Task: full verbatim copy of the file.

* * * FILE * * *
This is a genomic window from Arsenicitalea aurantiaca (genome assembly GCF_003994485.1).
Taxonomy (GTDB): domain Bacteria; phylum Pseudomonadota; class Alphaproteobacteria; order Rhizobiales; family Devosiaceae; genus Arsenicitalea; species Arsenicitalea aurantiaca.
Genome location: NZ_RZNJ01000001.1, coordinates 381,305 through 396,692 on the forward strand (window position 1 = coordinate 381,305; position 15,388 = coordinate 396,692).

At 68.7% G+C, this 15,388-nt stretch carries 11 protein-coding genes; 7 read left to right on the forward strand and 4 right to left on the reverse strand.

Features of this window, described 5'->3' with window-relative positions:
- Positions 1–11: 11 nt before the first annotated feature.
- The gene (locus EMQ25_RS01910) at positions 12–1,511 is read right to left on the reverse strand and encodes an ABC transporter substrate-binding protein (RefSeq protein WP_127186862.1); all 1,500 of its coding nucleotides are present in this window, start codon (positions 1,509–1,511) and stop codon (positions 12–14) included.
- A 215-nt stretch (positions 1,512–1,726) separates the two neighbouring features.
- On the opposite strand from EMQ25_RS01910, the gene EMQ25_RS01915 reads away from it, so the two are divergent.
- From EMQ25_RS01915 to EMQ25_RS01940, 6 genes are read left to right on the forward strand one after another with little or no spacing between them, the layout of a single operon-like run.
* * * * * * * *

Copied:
This is a genomic window from Arsenicitalea aurantiaca (genome assembly GCF_003994485.1).
Taxonomy (GTDB): domain Bacteria; phylum Pseudomonadota; class Alphaproteobacteria; order Rhizobiales; family Devosiaceae; genus Arsenicitalea; species Arsenicitalea aurantiaca.
Genome location: NZ_RZNJ01000001.1, coordinates 381,305 through 396,692 on the forward strand (window position 1 = coordinate 381,305; position 15,388 = coordinate 396,692).

At 68.7% G+C, this 15,388-nt stretch carries 11 protein-coding genes; 7 read left to right on the forward strand and 4 right to left on the reverse strand.

Features of this window, described 5'->3' with window-relative positions:
- Positions 1–11: 11 nt before the first annotated feature.
- The gene (locus EMQ25_RS01910) at positions 12–1,511 is read right to left on the reverse strand and encodes an ABC transporter substrate-binding protein (RefSeq protein WP_127186862.1); all 1,500 of its coding nucleotides are present in this window, start codon (positions 1,509–1,511) and stop codon (positions 12–14) included.
- A 215-nt stretch (positions 1,512–1,726) separates the two neighbouring features.
- On the opposite strand from EMQ25_RS01910, the gene EMQ25_RS01915 reads away from it, so the two are divergent.
- From EMQ25_RS01915 to EMQ25_RS01940, 6 genes are read left to right on the forward strand one after another with little or no spacing between them, the layout of a single operon-like run.